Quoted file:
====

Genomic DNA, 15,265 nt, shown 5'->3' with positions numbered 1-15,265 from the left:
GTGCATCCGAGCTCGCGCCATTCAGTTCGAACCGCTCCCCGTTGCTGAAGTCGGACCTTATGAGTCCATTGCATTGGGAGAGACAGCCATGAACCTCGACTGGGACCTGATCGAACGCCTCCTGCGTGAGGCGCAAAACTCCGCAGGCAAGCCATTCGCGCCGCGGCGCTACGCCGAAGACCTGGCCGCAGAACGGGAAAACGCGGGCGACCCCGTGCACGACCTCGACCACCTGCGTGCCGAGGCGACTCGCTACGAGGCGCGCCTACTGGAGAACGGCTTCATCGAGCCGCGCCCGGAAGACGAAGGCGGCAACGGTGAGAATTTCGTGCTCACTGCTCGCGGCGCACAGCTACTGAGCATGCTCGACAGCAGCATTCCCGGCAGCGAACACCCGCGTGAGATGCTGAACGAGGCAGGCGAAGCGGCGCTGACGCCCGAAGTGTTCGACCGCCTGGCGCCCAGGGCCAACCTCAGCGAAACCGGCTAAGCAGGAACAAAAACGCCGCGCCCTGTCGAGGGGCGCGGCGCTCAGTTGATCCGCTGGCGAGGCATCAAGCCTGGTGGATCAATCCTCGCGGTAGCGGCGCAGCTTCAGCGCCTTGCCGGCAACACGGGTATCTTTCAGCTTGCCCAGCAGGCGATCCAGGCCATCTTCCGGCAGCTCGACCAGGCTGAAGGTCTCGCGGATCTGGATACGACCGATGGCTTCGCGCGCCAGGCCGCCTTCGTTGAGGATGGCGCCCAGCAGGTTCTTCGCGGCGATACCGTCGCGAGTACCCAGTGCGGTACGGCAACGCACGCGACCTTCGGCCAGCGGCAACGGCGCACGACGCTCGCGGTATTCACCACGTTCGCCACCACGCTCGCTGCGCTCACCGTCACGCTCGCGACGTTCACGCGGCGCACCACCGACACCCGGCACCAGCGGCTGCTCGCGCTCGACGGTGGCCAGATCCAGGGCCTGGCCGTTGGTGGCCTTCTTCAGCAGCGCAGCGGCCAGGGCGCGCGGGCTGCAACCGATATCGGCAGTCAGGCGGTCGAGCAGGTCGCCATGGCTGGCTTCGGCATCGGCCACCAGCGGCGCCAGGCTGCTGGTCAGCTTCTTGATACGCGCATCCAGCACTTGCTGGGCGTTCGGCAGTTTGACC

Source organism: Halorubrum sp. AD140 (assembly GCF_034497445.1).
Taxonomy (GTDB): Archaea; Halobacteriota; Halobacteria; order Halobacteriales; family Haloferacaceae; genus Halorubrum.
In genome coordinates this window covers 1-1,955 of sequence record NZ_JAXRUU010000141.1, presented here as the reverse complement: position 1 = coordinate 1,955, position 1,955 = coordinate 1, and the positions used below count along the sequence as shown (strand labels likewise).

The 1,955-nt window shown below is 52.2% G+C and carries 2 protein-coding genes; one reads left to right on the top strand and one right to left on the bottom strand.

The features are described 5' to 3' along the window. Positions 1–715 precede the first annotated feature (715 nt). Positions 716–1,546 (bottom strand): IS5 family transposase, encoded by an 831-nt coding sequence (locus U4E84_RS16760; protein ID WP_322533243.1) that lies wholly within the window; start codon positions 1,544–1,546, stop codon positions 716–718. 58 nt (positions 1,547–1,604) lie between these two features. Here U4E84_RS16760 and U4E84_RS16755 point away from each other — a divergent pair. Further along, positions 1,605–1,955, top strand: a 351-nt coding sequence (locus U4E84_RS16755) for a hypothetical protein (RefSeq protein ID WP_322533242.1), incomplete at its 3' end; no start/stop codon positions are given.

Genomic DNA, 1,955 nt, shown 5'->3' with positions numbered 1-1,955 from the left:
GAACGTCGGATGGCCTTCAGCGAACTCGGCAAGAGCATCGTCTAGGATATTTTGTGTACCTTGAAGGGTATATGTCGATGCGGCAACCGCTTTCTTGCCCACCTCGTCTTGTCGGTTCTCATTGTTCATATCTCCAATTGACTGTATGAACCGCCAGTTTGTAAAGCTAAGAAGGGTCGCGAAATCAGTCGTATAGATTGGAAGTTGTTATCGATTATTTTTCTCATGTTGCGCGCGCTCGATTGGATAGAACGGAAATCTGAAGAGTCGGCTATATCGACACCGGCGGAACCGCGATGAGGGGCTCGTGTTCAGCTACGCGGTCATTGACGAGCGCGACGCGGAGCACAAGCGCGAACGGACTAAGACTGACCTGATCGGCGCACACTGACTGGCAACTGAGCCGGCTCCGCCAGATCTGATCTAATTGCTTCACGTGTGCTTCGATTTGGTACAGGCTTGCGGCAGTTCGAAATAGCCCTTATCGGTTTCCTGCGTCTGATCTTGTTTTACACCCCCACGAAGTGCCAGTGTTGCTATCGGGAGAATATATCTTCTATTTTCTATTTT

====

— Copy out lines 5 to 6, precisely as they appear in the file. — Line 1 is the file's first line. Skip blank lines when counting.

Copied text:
In genome coordinates this window covers 1-1,955 of sequence record NZ_JAXRUU010000141.1, presented here as the reverse complement: position 1 = coordinate 1,955, position 1,955 = coordinate 1, and the positions used below count along the sequence as shown (strand labels likewise).

The 1,955-nt window shown below is 52.2% G+C and carries 2 protein-coding genes; one reads left to right on the top strand and one right to left on the bottom strand.